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Two dogs playing tug with owner.

How to teach a dog to come?

Teaching a Dog to Come

Do not underestimate the “Anti-Cue” in dog Training. It is key to developing a perfect ‘Drop It’ and “Getting a Dog to Come”. At Dogletics I train your dog to ask for permission. I do not use punishment nor do I restrict or manage their behavior. Instead I make the behavior the only positive choice for them. When I say only positive I do not mean others are negative but they are neutral choices in that they gain nothing by making them.  By limiting our dog’s choices we set them up for success. 

Why Does Choice Matter in Teaching A Dog To Come?

 Common advice in achieving a solid “come to me” is to have another toy or treat to entice to the dog. This encourages the dog to lose interest through redirection. Redirection means asking for a desired behavior though luring which hinges on a dog making a choice: between what they have & what you have. 

But...Luring doesn't always work

A dog chasing a squirrel with a very determined face
Imagine doing redirect with a squirrel and a treat. Your dog is going to ignore the redirect and focus on the squirrel.

The photo with the squirrel teaches us that redirect fails when we mismatch a treat with prey.  Asking your dog to choose the lesser value item would be like asking you to leave your cushy job for a lower paying job with less benefits? 


So…Does that mean I just need a better offer?

-NO, because you never know what your dog is going to value…and many times high value treats do not fare well to bunnies and squirrels. 

 This is where the anti-cue comes into play because the anti-cue teaches the dog not to value one over the other. BUT instead offers them a chance to have both. 

Teaching a Dog To Come

The anti-cue for teaching a dog to come is “Replay”, “Go”, “Go Play” or any variant.  Follow 4 simple steps:

  1. Start off easy. In your yard with no distractions
  2. Call your dog to come to you
  3. Give him a reward
  4. Tell him to go back to what he was doing “Go play”, “Free”, Re-play”.
    1. By allowing him to go back:
      1. He does not weigh his options and:
      2. He stop’s seeing come as bad thing.

***Many times owners only use come when they want their dog to stop having fun. That gives the dog incentive to ignore you***

Tips For Teaching "Come"

  1. Use high value treats such as left-over chicken, hot dogs, tuna, boiled egg.
  2. Use a specific word or cue for recall.
    1. “Come” or the dog’s name tends to be used to often.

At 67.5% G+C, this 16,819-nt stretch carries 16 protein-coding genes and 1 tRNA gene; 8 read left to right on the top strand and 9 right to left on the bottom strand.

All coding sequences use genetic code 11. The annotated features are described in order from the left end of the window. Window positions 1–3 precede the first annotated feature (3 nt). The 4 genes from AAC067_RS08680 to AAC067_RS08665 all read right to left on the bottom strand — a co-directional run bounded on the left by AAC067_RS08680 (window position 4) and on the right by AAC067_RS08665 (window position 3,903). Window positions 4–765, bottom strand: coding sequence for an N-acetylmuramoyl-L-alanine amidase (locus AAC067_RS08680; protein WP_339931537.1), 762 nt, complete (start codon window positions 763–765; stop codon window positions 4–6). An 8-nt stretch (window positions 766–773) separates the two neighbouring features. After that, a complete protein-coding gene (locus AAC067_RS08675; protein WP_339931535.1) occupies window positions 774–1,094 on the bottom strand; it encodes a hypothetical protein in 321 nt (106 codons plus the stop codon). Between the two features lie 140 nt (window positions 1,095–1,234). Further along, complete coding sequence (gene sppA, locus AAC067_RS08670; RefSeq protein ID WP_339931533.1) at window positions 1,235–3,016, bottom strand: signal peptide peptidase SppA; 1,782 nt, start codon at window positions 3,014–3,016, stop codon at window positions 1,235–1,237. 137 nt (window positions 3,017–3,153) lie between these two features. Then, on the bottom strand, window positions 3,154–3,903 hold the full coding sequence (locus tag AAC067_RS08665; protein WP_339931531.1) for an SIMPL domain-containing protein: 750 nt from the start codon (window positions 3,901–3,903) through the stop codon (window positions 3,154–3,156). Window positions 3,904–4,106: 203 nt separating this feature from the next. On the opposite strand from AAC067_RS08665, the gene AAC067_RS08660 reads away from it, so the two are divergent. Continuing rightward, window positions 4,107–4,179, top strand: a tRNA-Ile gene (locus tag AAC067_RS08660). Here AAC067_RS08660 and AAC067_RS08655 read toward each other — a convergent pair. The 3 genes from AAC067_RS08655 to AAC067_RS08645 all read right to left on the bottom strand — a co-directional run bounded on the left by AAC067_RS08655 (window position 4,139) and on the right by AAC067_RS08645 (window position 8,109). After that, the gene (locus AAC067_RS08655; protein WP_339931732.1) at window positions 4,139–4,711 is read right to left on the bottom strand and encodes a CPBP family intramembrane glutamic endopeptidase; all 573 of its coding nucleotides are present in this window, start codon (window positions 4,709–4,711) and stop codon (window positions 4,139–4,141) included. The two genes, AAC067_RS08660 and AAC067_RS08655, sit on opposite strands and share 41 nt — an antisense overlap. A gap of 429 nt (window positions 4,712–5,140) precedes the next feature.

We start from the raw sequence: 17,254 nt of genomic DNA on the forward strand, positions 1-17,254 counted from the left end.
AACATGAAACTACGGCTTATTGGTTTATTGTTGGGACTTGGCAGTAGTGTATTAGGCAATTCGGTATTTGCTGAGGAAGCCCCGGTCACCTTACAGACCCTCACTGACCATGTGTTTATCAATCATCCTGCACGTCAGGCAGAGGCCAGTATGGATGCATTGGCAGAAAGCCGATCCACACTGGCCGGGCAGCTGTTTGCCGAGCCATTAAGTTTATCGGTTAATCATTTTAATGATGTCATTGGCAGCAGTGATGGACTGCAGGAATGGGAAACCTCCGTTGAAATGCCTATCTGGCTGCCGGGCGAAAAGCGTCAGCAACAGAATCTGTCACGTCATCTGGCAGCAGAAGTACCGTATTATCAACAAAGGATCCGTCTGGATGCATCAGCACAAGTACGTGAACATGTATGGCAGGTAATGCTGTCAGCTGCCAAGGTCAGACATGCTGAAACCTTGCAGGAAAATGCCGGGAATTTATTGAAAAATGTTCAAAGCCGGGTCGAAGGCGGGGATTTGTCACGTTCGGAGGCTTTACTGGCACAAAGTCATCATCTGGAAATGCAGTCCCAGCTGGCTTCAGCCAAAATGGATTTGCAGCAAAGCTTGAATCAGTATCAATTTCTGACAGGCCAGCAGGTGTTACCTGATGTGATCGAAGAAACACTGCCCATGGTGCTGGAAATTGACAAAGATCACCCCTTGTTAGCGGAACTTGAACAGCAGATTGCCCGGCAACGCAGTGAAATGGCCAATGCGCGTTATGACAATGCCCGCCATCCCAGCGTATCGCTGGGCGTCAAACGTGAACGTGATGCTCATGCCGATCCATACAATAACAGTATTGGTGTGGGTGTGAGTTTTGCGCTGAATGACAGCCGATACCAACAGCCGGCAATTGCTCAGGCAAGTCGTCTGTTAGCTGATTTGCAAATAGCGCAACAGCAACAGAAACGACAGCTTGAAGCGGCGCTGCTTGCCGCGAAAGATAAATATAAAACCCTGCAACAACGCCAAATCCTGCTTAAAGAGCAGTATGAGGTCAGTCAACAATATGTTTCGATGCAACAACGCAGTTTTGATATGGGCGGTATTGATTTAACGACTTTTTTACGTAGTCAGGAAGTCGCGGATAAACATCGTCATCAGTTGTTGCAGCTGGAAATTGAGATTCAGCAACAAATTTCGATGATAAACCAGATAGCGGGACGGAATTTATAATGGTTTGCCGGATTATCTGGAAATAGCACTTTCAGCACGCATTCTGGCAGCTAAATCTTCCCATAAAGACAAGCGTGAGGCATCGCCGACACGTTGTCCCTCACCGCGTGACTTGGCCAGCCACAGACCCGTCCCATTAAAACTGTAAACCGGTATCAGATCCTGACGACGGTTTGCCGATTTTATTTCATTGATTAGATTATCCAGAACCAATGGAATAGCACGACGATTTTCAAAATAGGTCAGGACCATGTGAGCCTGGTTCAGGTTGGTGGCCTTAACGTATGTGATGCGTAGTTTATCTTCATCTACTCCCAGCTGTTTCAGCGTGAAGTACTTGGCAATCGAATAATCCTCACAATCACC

3. Use the same tone fluctuation
  4. Increase distraction difficulty  by doing it mid-play, or mid-sniff
  5. Increase location difficulty by practicing at dog parks, friends houses, Petsmart, or hiking trials. 
Play Video

Loki knows “coming to me” does not mean he has to stop playing. 

It is important to note that The Anti-Cue is for training only and should not be used in dangerous situations. A dog running towards the highway would not get an anti-cue. The purpose of the anti-cue is to get our dogs to think they will get to go back.  But this does does not mean they get to every time, just the majority of the time. 

Drop It & The Re-Bite

Just like “come to me” drop It training is also riddled with the redirect technique. Where trainer will advise you to have another toy to exchange.

Dog with a toy pig

But…Do you think this would work if it was this squirrel was in his mouth?

Dog looking at a dead squirrel

No way…

Luckily, the anti-cue also works for Drop It. Instead of Re-Play, its Re-Bite. After a successful drop I give permission to continue doing “the undesired behavior” which is to have the item in their mouth.  After the dog has dropped the item, say “Get it” and allow the dog to take the toy again. 

Every time you play tug, fetch, catch, or “sock retrieval” tell him to drop it and after he drops it, use a Re-Bite word such as “Get It or ‘Take’. This gives him/her permission to have the item again. Do this as much as possible when playing or even when he has something from the recycling bin. After a while, he will start to associate “Drop It” with the “Re-Bite Game” and think, ‘Drop It, Okay, no worries, I’ll get it again’. 

Tips For Teaching Drop It

  1. When doing a Re-Bite, present the toy by holding it at both ends and give the cue word. “Get It” or “Take”. 
  2. Do not wave it around
  3. You can do re-bites with anything: Socks, Toys, Clothes, Pillows and so on.
  4. Do at least 1 Re-bite per session, but the more the better. 

And there you have it. The use of the anti-cue makes choices clear for dog with out depriving him of fun. Using the Anti-cue will get you where you need to be in your training because………

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